The alchemists of the music scene, Beyond the Element have resumed their position: turning the raw elements of song— notes, chords, beats and melodies— into music, which is nothing short of gold.

The above interview was conducted back-stage at World Café Live
in Philadelphia, post-set. 

Just a note: some strong language makes an appearance in the interview.
After all, you can’t censor rock and roll.

Review: “Who Shot Rock and Roll” brings the genre to life

The Allentown Art Museum

Paul Cole, a Barefoot Bay, Florida resident, held a very unpopular opinion: he didn’t like the Beatles. Despite his apparent unappreciation for the British boys’ music, Cole found himself inadvertently immersed in the realm of pop culture history when, while visiting London in 1969, happened to be standing near the now famous Abbey Road.

Who Shot Rock and Roll, a Photographic History, 1955 to the Present at the Allentown Art Museum functions in much the same fashion as Iain McMillian, the photographer who captured Cole just behind Lennon. The photo exhibit immerses visitors within the art and the music of rock and roll history.

Crowd Surfing from 1955 to Today

The photo exhibit– housed at the Allentown Art Museum until May 13– includes over 175 images of classic artists who defined the genre including, Elvis Presley, Nirvana, Queen and Pink Floyd, to modern-day acts such as, Amy Winehouse and Eminem. During my visit, the behind the scenes photos, images from live performances, portraits, conceptual images and album artwork honestly told the story of rock and roll. Visitors, carried along for the ride, milled from picture to picture as if they were surfing the crowds of 1955, making their way to the stage of today while passing through the movements— the rebellion, the freedom of expression, and reinvention— which have become synonymous with the genre.

Who Shot Rock and Roll, organized by the Brooklyn Museum in New York and guest curator Gail Buckland, transformed my few dollars into an all-access, VIP, backstage pass to witness some of the greatest acts the music industry has ever produced. The images of live performances, including the famous image of Paul Simonon of the Clash smashing his bass— if bells have yet to ring, think London Calling— buzzed with energy. One could almost feel the rebellion and excitement embodied in the images while, when viewing the behind the scenes images, one could gauge the toll rock and roll took on some participants; a feeling best embodied in a moving portrait of Kurt Cobain, captured back stage breaking down.

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Recent Round-up: Remembering legends and highlighting up-and-comers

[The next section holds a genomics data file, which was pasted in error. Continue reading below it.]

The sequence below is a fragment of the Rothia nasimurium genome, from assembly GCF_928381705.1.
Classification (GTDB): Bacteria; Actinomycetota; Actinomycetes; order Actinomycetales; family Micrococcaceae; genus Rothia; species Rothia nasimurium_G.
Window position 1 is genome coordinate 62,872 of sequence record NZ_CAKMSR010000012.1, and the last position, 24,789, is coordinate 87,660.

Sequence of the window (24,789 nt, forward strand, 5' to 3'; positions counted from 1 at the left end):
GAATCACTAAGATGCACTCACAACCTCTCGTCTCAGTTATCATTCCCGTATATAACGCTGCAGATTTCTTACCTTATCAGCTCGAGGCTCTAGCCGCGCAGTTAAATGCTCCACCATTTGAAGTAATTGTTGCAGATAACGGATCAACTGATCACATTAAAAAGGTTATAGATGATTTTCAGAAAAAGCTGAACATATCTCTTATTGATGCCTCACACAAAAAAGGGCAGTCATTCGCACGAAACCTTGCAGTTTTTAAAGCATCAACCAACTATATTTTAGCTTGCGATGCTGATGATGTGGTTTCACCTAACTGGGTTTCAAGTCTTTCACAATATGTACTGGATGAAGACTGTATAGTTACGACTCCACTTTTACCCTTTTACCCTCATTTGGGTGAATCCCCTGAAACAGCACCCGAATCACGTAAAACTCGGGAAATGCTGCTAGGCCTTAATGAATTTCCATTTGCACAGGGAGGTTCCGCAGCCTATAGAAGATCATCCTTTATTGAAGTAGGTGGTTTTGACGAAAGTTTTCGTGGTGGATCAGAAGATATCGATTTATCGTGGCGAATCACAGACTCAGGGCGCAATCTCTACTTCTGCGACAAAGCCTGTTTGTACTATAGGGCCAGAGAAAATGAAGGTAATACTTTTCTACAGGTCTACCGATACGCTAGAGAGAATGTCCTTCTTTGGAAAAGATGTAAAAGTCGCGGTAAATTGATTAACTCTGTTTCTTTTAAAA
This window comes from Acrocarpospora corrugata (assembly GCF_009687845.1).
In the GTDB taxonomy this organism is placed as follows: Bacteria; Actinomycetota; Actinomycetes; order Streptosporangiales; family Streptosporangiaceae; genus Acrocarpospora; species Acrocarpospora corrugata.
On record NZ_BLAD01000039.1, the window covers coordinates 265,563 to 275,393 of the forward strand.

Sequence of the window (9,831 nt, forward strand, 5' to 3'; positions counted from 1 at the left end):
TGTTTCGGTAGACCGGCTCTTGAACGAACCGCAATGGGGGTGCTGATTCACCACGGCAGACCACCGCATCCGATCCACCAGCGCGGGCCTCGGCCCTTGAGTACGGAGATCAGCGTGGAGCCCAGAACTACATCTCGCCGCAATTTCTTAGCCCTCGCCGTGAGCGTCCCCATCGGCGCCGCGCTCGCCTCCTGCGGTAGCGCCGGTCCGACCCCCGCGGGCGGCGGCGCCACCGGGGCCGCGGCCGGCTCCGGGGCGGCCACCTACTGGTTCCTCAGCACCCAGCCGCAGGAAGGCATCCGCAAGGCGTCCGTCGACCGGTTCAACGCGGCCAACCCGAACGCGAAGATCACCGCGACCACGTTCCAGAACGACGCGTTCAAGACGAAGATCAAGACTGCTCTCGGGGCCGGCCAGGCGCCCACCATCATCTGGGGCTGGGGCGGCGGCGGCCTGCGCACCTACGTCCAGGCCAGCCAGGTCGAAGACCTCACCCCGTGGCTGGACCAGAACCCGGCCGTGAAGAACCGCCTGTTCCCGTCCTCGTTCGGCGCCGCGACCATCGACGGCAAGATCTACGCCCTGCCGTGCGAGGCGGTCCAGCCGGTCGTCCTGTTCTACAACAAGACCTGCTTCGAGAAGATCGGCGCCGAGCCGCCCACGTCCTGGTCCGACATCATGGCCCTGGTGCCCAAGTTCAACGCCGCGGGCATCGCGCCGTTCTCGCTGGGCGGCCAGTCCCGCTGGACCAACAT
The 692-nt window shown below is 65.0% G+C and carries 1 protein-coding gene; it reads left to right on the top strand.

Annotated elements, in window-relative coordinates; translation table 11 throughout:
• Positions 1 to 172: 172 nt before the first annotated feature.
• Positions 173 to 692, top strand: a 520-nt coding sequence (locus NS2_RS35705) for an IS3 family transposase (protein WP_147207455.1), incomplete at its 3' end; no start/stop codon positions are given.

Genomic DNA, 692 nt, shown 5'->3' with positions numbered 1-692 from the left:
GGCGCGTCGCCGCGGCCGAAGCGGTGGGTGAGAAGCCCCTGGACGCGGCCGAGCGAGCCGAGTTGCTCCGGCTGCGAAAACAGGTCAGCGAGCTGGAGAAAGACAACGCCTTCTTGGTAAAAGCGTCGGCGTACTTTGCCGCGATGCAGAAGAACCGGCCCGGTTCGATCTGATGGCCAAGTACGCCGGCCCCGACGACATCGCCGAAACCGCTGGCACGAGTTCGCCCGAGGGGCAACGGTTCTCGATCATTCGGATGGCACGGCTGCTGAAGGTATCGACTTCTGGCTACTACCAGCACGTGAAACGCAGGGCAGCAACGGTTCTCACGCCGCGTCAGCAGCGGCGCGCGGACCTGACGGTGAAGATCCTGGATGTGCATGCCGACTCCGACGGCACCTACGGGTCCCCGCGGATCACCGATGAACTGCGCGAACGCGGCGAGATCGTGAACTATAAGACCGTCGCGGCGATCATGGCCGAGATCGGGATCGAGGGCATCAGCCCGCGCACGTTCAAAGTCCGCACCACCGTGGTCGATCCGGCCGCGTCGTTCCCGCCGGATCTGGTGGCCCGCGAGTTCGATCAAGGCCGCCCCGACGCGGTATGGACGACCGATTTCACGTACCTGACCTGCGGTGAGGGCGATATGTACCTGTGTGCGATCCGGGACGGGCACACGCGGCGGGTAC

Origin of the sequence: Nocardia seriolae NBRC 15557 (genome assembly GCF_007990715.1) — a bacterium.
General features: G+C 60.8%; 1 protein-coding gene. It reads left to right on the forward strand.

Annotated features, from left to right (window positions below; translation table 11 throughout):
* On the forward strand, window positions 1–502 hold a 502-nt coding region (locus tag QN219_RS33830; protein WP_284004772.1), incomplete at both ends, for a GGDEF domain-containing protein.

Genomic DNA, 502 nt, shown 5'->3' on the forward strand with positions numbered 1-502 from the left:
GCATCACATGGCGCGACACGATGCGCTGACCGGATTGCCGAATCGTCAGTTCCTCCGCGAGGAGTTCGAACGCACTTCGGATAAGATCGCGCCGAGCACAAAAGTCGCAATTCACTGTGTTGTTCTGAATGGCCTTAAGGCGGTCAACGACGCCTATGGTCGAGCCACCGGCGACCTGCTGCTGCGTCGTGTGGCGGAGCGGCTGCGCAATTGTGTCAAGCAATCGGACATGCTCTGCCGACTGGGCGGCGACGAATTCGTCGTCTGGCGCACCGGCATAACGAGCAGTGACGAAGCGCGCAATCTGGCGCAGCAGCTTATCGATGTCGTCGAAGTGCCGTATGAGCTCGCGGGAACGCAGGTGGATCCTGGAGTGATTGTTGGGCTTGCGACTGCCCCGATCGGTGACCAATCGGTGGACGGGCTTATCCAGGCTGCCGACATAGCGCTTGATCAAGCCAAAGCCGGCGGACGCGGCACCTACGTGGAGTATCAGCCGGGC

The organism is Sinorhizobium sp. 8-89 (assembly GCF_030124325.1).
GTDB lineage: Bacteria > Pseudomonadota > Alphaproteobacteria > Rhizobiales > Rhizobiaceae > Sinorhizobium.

Never one to classify myself as the atypical college student— you know, the individual depicted in every cliché teen movie, staying out late, partying every night— my spring break has not been defined by tan lines and keg stands. I prefer a more relaxing route. Sleeping in to a reasonable hour— it seems my bed suffers from an acute form of separation anxiety: check. Reading non-academic books and finding myself at a loss after completing The Hunger Games trilogy: check. Indulging my inner artist and enjoying the “Who Shot Rock and Roll” exhibit* at the Allentown Art Museum: check. And finally, neglecting this blog: check.

In Memorandum

Despite my lackadaisical efforts, however, the music world keeps spinning. Proving that the adage, “deaths happen in threes” may not be strictly superstition, Doobie Brother’s drummer, Michael Hossack, died March 12, 2012 in his home in Wyoming at the age of 65. Cancer closing the curtain on another rock star just weeks after the sudden death of Monkees’ heartthrob, Davy Jones and untimely death of Ronnie Montrose; guitarist for Montrose.

“Tour Up”

Much like a spinning album, which alternates between harmonies of heartbreak, catchy tunes to move to and power jams that inspire, the sphere of music encompasses more than the doom and gloom of passing legends. Alive and diffusing energy like an unstable atom, Freshman 15 rocked Philadelphia Monday, March 12 as the “Tour Up: from the Floor Up!” tour with City Lights dwindles to a close. In keeping pace with their touring schedule— positioned to inject their unique pop-punk sound while touring with Bowling for Soup this spring— Freshman 15 released their energetic sophomore album, “Here’s to Feeling Good” on Tuesday.

Davey Fortner and Davey Hoogerwerf performing in June of 2009. Photo: Ashley Cline

A new album from a fresh and fun band, fronted by Georgia gentlemen, coupled by this lovely eastern weather not enough? I understand. Appeasing a raging music appetite is not an easy feat. There is no need to worry, however, so long as your calendar is free this Saturday. Don your St. Patrick’s day green and join Beyond the Element at World Café Live, located at 3025 Walnut St. in Philadelphia, for their reunion show. Lil Rock, Anomaly, Murphee Doyle, Carmen Magro, DIVE and Maddam INK will also be sharing the stage with the Woodbury, N.J. based-band that evening.